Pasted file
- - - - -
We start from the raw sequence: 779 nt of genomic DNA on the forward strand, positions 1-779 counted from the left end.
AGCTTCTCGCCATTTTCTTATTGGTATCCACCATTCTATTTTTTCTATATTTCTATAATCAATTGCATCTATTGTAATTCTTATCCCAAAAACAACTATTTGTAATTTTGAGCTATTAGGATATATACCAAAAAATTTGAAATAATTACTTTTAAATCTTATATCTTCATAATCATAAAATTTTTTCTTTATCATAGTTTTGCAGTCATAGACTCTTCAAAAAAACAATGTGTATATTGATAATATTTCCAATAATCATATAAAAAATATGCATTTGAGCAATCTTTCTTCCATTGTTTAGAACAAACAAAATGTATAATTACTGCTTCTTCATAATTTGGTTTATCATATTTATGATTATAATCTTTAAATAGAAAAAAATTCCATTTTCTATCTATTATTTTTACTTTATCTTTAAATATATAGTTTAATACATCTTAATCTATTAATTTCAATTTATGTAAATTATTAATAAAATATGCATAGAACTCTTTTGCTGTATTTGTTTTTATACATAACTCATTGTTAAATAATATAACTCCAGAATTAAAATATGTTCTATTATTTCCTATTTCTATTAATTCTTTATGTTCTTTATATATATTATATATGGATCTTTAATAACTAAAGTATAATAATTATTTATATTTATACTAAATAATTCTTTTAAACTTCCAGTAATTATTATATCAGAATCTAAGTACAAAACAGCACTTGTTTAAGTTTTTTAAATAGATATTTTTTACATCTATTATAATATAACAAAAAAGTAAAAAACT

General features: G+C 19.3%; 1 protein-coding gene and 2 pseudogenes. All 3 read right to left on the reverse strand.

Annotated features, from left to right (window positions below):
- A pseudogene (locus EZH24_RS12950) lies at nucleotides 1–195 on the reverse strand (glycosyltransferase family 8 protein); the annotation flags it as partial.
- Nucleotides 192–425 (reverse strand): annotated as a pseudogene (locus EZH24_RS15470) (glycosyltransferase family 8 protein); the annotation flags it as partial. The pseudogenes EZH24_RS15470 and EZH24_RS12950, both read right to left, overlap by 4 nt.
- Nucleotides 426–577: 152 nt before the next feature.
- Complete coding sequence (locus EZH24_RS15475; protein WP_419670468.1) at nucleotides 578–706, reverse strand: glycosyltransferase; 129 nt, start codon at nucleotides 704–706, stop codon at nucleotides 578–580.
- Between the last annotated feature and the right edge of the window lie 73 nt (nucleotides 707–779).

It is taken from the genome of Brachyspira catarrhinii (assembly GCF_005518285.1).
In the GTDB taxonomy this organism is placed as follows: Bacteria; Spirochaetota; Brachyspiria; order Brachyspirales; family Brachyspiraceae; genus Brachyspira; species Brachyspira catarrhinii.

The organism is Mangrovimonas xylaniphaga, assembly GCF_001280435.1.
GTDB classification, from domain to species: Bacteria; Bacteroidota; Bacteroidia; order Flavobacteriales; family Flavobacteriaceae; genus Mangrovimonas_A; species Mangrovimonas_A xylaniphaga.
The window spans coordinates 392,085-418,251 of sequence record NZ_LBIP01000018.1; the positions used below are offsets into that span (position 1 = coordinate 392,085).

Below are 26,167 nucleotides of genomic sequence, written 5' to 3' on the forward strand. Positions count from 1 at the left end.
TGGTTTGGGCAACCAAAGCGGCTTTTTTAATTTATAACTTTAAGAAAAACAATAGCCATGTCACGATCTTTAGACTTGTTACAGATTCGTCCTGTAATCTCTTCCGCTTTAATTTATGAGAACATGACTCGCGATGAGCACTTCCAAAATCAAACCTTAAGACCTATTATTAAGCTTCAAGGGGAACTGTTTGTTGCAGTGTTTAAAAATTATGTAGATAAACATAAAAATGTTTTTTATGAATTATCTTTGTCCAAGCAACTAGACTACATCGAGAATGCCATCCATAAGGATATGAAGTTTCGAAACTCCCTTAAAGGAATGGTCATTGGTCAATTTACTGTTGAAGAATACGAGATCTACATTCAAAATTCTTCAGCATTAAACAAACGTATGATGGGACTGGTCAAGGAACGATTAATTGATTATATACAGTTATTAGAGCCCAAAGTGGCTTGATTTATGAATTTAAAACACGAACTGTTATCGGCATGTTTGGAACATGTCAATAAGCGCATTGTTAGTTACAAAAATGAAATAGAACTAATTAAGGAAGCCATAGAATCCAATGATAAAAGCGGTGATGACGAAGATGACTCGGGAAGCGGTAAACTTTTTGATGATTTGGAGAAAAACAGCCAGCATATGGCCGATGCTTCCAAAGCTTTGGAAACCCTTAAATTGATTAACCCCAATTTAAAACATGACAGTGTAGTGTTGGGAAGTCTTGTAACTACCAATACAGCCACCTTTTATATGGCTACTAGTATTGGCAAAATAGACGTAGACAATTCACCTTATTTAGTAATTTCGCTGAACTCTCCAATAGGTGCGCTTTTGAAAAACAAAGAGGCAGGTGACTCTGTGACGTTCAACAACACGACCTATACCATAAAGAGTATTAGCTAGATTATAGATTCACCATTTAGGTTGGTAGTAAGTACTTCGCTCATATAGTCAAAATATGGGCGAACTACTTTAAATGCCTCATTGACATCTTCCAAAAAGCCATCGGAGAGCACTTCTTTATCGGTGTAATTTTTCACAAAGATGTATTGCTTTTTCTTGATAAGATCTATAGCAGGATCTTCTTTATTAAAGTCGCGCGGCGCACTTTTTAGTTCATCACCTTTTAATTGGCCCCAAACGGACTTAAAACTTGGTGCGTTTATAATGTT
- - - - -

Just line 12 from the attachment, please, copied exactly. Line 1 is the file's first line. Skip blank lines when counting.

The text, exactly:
The organism is Mangrovimonas xylaniphaga, assembly GCF_001280435.1.